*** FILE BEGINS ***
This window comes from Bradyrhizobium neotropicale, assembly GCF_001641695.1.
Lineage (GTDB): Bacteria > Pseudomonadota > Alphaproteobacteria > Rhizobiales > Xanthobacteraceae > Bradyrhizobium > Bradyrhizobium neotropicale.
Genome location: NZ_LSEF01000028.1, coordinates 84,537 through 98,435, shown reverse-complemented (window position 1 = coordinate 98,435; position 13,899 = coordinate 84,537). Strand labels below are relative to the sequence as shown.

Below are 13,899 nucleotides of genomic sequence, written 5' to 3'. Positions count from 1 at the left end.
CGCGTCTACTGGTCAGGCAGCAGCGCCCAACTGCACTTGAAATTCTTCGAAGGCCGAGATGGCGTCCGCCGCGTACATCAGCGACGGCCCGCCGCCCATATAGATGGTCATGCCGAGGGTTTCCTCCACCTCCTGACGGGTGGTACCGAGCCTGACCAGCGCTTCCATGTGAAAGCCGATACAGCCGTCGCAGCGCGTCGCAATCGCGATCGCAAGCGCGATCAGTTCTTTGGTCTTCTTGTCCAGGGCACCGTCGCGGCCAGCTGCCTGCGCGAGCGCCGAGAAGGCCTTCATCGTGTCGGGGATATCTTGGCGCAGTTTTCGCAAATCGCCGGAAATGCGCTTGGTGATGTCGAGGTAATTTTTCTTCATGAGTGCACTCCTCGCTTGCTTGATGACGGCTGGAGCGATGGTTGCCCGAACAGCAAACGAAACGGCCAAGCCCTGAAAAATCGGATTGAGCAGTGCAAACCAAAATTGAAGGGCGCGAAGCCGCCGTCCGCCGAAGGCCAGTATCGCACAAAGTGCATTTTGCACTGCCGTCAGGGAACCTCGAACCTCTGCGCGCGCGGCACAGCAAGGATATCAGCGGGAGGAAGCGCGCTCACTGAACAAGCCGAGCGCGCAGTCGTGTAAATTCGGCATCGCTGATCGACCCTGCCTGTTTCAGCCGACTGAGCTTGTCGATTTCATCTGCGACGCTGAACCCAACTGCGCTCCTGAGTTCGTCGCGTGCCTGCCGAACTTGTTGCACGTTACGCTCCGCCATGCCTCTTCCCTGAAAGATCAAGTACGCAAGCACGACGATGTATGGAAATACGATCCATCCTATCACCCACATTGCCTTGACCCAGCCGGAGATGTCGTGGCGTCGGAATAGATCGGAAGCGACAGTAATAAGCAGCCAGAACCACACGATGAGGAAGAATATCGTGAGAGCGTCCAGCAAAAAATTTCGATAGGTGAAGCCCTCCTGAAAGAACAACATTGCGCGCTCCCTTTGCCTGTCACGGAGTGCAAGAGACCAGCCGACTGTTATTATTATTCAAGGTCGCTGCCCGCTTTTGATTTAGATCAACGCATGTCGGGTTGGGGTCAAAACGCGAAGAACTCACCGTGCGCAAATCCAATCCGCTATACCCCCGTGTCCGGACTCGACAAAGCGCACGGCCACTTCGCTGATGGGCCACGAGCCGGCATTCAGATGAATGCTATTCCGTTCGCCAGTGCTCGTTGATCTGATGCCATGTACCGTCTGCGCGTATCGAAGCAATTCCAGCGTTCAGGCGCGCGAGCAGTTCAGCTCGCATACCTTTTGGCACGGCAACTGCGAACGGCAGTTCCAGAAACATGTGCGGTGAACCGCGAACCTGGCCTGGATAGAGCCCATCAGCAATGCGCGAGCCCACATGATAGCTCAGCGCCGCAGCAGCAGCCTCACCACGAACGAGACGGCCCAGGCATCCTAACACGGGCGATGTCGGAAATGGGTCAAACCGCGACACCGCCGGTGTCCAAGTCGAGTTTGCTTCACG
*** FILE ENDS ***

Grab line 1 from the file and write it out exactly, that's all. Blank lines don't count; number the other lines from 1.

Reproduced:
This window comes from Bradyrhizobium neotropicale, assembly GCF_001641695.1.